When the Setlians first discovered Templehelm, they found that it has been inhabited by various native cultures. They were the Giants, buried in great tombs; the Aurites, who worshiped themselves; the Apothic Knights, and their ancient god; and the many varieties of seemingly elfin tribes.
"Who are you?" asked the settlers.
But the early natives did not have a name for themselves.
The natives replied, "Whom are we?"
"What foolish humans," they say, "to ask us who we are."
Húmari is the all-encompassing term used first by Emeraldite Scholars to refer to any of the Templehelm natives part of the same race of animistic humanoids that do not belong to the Giants, the early Zeolites, the Aurites, or the early Mycelyites. This term is, in fact, born of a misunderstanding that occurred between early Emeraldite scholars and a tribal leader.
In modern times, these peoples are simply called "natives," rather than the scholarly term húmari. The natives themselves do not have a name for their own race - they had never needed to use one to discern themselves from the Aurites and Zeolites. Usually, one would refer to his or herself based on the name of their community.
Sometimes the word húmari is mistakenly thought of as a native word.
The natives are fae humanoids that are easily mistaken as Elves. However, they are not part of the Elven race.
They are slender beings usually no taller than 6 feet/182 cm, they have strong, flexible bodies.
They have bat-like ears shaped to hear hidden sounds, though the size of these ears varies by tribe. They have eyes with large pupils and irises, that dilate on command in order to aid vision, and reflect light in a similar manner to animals. Their eyes vary between shades of gold, brown, green, and grey. Their facial features are generally reminiscent of the humans of the Far East. They have hair that grows in hues between auburn and black. The hair colour of silver, or white, is present in most bloodlines but rarely manifests as it is a recessive trait.
Infants are born pale, almost grey. Skin pigmentation appears with sun exposure, staining their colourless skin with caramel shades of brown. Babes age at the same rate as human infants, until a certain point at which the process begins to slow. Children age slowly - taking almost twice as long as humans to mature. However, Templehelm is a dangerous place, and many natives die before reaching the later years adulthood. They do not have much luck with the Templehelm Effect, and more often than not, one death may be the last. Templehelm is an unforgiving mistress, and history tells of various native tribes finding a tragic end. Learning from the past, surviving groups try to live in peaceful solace.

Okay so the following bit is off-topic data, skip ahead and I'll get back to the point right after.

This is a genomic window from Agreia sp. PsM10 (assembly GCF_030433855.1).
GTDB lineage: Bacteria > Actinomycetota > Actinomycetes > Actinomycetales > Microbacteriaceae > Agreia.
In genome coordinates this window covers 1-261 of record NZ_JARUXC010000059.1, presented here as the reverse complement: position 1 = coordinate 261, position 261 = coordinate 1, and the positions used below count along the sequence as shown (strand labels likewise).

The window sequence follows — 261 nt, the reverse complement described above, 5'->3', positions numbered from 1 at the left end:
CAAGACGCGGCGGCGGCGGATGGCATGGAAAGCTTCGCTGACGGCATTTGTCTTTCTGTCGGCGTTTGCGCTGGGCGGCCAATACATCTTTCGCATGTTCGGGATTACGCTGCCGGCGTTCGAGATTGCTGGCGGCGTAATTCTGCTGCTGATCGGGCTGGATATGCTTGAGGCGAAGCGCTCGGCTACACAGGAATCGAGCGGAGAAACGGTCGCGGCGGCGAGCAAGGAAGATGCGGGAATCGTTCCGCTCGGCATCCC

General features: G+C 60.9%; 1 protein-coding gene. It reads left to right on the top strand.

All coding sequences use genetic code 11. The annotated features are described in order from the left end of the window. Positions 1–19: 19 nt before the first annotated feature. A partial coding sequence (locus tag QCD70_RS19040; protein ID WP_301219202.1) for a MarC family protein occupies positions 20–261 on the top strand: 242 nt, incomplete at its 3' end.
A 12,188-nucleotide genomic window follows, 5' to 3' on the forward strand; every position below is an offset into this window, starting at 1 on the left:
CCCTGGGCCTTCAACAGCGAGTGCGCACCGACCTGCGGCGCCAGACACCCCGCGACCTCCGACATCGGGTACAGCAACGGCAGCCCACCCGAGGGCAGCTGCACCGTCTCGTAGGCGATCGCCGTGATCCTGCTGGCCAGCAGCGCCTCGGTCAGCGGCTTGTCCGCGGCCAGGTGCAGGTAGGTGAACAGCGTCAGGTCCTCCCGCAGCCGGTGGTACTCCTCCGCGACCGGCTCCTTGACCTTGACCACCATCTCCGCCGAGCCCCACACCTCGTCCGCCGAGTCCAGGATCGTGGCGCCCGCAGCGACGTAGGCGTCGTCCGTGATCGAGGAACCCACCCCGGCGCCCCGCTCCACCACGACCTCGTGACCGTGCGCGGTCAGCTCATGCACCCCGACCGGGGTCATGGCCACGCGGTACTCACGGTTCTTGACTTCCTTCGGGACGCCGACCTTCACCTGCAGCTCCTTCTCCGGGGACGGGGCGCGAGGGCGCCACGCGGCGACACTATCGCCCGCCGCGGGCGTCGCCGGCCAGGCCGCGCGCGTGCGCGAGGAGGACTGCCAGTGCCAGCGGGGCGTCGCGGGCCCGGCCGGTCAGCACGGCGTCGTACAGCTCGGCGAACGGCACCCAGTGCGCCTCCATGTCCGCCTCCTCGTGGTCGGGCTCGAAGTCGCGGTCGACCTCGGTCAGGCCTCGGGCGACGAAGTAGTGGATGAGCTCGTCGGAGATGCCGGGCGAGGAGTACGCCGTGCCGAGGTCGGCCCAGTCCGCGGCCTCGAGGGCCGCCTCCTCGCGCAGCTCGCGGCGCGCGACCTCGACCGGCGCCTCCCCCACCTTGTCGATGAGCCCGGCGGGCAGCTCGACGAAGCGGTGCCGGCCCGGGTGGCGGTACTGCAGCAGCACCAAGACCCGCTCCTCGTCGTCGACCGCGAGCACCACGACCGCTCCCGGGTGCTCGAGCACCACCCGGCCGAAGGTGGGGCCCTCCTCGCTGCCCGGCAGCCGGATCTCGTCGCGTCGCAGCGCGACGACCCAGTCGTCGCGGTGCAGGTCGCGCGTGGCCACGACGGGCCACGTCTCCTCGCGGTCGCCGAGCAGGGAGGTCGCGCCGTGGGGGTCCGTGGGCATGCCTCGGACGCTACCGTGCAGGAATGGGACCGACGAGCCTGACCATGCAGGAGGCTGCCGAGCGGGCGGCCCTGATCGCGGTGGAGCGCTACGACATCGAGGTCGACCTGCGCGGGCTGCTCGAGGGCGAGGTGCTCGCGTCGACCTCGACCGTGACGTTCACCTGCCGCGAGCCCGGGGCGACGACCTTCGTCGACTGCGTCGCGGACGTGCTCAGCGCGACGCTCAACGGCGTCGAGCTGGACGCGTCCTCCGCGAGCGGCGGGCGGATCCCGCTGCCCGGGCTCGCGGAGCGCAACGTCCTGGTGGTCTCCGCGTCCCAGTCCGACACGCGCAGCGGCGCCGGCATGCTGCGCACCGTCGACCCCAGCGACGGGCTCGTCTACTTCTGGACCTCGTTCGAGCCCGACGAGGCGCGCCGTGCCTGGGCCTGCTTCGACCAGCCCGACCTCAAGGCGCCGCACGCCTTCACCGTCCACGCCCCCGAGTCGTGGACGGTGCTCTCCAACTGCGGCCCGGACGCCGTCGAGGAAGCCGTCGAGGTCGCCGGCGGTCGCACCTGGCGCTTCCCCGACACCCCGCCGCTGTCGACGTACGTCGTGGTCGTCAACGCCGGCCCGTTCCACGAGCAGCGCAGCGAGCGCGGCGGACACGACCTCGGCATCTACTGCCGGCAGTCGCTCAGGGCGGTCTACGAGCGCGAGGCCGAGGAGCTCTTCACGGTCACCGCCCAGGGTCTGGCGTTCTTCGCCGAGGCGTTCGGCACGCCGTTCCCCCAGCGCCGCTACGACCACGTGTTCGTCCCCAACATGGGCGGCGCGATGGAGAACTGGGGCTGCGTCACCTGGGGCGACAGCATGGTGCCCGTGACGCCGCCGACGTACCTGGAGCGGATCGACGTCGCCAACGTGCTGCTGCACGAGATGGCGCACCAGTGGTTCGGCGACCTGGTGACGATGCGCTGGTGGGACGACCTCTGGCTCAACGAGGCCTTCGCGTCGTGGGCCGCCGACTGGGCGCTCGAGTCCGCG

Masks play an important role in all tribes. Masks exist to mark the traits, actions, and roles of certain people.
- Mothers wear masks, so that their children will never see their face until she decides her children are ready. This is so that children first appreciate her for her actions, and not for her potential beauty.
- Singers and Dancers wear masks, for song and dance is treasured in their society. Ancient verses form the basis of many incantations, called spellsongs, and entertainment music is mostly vocal, with rhythms from the warping of fabric and the tapping of a dancer's footsteps. Some forms of hand-to-hand combat are modeled after acrobatic dance. When the first harps were invented from bows, these musicians also wore masks.
- Hunters wear masks. There is a different mask for certain combat professions for a hunter. A spearman's mask helps protect and hide him on the ground, while an archer's mask helps protect and hide him in the trees, or wherever their perches may be.